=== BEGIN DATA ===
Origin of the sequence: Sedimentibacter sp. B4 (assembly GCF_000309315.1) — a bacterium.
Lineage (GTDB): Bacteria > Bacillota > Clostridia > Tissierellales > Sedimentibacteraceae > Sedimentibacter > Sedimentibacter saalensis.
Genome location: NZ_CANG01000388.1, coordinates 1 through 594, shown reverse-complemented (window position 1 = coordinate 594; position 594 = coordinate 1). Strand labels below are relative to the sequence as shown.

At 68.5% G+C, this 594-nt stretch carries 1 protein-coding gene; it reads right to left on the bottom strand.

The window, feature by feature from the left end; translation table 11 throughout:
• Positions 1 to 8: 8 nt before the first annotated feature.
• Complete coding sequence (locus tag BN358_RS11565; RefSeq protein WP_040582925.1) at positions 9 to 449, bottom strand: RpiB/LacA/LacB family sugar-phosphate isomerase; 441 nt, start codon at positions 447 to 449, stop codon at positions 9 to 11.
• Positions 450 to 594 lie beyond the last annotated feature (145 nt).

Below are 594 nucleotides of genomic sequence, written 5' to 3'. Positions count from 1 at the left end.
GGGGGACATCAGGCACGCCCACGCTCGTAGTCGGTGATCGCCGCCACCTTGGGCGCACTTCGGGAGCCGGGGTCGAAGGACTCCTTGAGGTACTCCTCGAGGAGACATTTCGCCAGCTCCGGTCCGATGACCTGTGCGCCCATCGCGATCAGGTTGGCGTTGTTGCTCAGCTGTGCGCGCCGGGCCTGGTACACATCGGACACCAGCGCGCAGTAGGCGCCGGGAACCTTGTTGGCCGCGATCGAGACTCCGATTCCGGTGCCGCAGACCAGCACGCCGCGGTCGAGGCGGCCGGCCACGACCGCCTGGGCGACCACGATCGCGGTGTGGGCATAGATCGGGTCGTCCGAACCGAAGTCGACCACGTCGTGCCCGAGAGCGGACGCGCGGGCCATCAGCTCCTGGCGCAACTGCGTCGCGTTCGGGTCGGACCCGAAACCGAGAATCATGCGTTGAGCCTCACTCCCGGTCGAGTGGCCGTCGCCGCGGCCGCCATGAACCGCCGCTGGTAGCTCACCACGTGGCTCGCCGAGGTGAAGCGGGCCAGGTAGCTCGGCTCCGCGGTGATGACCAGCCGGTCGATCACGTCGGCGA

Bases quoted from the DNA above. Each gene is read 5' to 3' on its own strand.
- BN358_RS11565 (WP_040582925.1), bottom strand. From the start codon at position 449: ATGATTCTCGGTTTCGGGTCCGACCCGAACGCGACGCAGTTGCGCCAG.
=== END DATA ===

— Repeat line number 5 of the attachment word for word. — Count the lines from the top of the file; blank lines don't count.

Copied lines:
The window, feature by feature from the left end; translation table 11 throughout: